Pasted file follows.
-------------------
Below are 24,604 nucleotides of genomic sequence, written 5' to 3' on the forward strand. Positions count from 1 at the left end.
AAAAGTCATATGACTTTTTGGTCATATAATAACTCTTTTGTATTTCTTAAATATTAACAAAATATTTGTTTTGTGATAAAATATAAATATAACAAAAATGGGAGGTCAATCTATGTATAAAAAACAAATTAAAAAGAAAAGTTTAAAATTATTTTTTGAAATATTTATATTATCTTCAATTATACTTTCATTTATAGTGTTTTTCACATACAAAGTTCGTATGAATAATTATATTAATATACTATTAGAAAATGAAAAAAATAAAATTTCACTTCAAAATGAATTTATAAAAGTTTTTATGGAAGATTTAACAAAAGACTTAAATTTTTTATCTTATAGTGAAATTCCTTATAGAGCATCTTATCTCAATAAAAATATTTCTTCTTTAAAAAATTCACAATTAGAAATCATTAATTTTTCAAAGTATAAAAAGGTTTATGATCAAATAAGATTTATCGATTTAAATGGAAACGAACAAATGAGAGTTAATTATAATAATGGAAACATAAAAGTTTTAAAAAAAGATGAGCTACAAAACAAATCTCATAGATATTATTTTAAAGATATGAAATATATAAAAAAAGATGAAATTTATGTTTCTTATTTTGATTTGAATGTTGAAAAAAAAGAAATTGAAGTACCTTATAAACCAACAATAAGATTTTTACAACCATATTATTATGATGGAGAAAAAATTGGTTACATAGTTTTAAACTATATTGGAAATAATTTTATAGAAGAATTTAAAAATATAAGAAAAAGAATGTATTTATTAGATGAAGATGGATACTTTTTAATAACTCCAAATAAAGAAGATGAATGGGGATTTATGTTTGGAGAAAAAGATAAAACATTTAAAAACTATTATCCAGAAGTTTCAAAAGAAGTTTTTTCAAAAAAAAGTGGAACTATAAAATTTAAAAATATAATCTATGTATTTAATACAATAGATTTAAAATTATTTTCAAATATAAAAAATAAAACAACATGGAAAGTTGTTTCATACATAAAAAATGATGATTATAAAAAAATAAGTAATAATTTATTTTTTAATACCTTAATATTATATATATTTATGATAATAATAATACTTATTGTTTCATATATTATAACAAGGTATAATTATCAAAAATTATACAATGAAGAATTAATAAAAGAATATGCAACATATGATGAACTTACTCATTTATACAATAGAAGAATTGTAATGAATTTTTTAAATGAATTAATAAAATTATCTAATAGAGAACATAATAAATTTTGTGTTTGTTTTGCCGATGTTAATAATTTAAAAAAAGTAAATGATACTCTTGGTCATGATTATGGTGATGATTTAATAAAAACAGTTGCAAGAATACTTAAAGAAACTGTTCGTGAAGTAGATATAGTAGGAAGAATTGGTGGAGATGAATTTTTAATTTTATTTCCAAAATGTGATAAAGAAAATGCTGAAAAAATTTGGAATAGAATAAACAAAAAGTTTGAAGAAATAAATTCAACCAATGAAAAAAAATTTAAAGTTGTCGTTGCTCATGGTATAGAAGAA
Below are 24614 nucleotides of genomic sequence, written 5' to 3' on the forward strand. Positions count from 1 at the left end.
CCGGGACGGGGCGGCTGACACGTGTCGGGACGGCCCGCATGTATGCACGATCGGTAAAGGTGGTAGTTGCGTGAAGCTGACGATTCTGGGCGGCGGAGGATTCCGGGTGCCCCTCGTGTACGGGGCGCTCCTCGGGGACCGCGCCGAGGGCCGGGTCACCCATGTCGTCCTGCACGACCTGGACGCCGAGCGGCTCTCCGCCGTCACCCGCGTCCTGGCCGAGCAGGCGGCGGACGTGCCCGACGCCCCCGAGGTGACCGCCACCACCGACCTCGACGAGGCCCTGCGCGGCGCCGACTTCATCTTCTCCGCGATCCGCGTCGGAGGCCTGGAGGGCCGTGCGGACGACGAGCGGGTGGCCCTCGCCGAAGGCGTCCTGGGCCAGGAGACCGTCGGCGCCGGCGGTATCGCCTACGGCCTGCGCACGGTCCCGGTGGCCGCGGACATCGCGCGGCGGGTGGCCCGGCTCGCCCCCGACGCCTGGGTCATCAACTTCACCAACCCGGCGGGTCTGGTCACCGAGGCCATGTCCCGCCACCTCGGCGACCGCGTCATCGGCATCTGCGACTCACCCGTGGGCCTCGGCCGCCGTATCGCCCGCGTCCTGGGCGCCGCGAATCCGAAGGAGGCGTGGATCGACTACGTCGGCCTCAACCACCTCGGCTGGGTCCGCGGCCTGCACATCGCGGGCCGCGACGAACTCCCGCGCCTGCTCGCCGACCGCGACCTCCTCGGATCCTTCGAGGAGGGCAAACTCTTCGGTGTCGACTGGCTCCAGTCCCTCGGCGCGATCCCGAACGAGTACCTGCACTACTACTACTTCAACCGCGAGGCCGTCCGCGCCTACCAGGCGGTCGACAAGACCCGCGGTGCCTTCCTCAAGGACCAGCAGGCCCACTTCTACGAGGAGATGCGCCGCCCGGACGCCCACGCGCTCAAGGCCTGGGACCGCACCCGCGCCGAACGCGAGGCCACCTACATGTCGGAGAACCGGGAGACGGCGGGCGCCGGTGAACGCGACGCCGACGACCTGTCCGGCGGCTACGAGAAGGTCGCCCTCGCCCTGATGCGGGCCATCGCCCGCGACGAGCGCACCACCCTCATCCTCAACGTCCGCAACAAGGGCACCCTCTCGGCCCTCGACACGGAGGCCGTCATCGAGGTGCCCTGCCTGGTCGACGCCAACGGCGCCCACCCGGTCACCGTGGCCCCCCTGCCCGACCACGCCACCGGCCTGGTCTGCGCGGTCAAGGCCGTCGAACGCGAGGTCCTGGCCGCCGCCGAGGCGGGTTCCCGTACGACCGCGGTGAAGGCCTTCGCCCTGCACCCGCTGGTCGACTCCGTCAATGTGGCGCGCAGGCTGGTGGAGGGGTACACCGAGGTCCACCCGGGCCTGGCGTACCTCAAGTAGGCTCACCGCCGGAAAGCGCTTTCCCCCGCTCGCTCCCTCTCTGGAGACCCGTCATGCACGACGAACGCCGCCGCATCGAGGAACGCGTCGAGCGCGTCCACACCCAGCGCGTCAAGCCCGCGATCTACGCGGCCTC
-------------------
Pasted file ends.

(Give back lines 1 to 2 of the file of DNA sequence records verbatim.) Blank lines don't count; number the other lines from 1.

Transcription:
Below are 24,604 nucleotides of genomic sequence, written 5' to 3' on the forward strand. Positions count from 1 at the left end.
AAAAGTCATATGACTTTTTGGTCATATAATAACTCTTTTGTATTTCTTAAATATTAACAAAATATTTGTTTTGTGATAAAATATAAATATAACAAAAATGGGAGGTCAATCTATGTATAAAAAACAAATTAAAAAGAAAAGTTTAAAATTATTTTTTGAAATATTTATATTATCTTCAATTATACTTTCATTTATAGTGTTTTTCACATACAAAGTTCGTATGAATAATTATATTAATATACTATTAGAAAATGAAAAAAATAAAATTTCACTTCAAAATGAATTTATAAAAGTTTTTATGGAAGATTTAACAAAAGACTTAAATTTTTTATCTTATAGTGAAATTCCTTATAGAGCATCTTATCTCAATAAAAATATTTCTTCTTTAAAAAATTCACAATTAGAAATCATTAATTTTTCAAAGTATAAAAAGGTTTATGATCAAATAAGATTTATCGATTTAAATGGAAACGAACAAATGAGAGTTAATTATAATAATGGAAACATAAAAGTTTTAAAAAAAGATGAGCTACAAAACAAATCTCATAGATATTATTTTAAAGATATGAAATATATAAAAAAAGATGAAATTTATGTTTCTTATTTTGATTTGAATGTTGAAAAAAAAGAAATTGAAGTACCTTATAAACCAACAATAAGATTTTTACAACCATATTATTATGATGGAGAAAAAATTGGTTACATAGTTTTAAACTATATTGGAAATAATTTTATAGAAGAATTTAAAAATATAAGAAAAAGAATGTATTTATTAGATGAAGATGGATACTTTTTAATAACTCCAAATAAAGAAGATGAATGGGGATTTATGTTTGGAGAAAAAGATAAAACATTTAAAAACTATTATCCAGAAGTTTCAAAAGAAGTTTTTTCAAAAAAAAGTGGAACTATAAAATTTAAAAATATAATCTATGTATTTAATACAATAGATTTAAAATTATTTTCAAATATAAAAAATAAAACAACATGGAAAGTTGTTTCATACATAAAAAATGATGATTATAAAAAAATAAGTAATAATTTATTTTTTAATACCTTAATATTATATATATTTATGATAATAATAATACTTATTGTTTCATATATTATAACAAGGTATAATTATCAAAAATTATACAATGAAGAATTAATAAAAGAATATGCAACATATGATGAACTTACTCATTTATACAATAGAAGAATTGTAATGAATTTTTTAAATGAATTAATAAAATTATCTAATAGAGAACATAATAAATTTTGTGTTTGTTTTGCCGATGTTAATAATTTAAAAAAAGTAAATGATACTCTTGGTCATGATTATGGTGATGATTTAATAAAAACAGTTGCAAGAATACTTAAAGAAACTGTTCGTGAAGTAGATATAGTAGGAAGAATTGGTGGAGATGAATTTTTAATTTTATTTCCAAAATGTGATAAAGAAAATGCTGAAAAAATTTGGAATAGAATAAACAAAAAGTTTGAAGAAATAAATTCAACCAATGAAAAAAAATTTAAAGTTGTCGTTGCTCATGGTATAGAAGAA